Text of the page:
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Fewer exclusions – all thanks to reform?

1 August 2014

A government report has highlighted a reduction in the number of permanent and fixed term exclusions since 2010. The figures show a reduction of around 1000 permanent exclusions to 4630 and a reduction of 60,000 fixed term exclusions to just over 267,000 in 2012/13. The report suggests that the reforms to behaviour management and the exclusions process have played a key role in the reduction by giving greater powers to schools to make decisions on behavioural issues.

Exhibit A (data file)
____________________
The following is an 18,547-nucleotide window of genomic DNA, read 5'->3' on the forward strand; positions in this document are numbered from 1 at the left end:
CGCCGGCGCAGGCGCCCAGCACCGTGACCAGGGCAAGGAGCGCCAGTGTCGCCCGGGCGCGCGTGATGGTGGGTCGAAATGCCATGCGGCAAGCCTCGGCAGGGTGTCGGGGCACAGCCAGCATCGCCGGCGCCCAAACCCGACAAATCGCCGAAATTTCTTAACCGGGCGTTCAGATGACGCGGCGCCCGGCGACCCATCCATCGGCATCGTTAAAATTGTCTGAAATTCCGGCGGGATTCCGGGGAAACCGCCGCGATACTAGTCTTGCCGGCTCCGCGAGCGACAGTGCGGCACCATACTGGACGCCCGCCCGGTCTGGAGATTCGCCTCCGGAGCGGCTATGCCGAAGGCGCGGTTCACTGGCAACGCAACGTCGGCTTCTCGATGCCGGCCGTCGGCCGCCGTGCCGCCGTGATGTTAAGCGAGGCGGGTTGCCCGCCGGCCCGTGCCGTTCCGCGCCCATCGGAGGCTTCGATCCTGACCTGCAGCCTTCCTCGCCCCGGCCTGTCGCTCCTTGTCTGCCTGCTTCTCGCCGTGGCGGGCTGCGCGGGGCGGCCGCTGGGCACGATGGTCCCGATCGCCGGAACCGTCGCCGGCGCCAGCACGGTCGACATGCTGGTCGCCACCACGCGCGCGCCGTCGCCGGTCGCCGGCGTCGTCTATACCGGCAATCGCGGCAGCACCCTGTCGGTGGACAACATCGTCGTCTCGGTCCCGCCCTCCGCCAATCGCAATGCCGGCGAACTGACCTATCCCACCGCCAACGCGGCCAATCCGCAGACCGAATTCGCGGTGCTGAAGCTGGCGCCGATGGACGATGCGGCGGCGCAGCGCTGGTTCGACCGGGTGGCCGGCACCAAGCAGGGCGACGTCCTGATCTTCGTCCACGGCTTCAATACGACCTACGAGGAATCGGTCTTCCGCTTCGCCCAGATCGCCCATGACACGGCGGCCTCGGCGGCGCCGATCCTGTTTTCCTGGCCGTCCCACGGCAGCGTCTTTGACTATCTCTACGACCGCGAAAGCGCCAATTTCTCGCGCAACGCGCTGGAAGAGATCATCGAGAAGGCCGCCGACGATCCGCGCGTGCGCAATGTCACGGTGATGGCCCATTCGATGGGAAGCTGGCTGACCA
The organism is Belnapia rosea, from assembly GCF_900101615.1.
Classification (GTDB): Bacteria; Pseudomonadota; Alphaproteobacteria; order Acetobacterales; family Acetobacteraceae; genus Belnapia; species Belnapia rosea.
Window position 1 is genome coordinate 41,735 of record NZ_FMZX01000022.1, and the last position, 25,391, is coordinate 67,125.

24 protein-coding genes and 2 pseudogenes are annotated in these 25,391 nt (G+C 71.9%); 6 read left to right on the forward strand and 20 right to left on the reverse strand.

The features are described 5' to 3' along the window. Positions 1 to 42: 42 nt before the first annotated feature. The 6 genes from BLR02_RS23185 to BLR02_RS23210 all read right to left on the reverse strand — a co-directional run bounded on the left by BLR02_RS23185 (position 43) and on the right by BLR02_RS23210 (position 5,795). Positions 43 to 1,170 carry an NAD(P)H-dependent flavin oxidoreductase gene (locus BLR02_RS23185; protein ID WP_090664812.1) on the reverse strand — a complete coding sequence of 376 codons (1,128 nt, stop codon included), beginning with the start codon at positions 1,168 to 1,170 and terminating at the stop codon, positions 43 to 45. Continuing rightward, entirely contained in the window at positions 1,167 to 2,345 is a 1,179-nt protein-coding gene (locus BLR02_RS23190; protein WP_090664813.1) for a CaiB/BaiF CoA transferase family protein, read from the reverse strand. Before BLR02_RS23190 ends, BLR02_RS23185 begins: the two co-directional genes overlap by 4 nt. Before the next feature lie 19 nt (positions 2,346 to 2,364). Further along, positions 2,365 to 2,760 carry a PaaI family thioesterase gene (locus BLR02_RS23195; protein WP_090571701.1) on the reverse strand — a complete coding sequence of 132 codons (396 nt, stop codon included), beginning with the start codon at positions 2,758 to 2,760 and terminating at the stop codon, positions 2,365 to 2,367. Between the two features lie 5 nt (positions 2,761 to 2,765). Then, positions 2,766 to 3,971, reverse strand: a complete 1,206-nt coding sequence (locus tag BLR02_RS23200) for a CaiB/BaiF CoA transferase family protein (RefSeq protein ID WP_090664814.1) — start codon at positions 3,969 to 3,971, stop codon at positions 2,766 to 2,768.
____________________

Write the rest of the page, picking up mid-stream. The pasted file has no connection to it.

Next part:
Whilst the reduction in exclusions is good news and could indicate that schools will benefit from better behaviour and less disruption to teaching and learning, government reforms may not be wholly responsible for the reduction. Exclusions have always been a sanction of last resort and schools have developed different ways of supporting pupils to avoid exclusion such as greater school to school collaboration to provide pupils with a fresh start. Schools may have also chosen to avoid testing their exclusion decisions through the new exclusion framework which is based on recently criticised government guidance.

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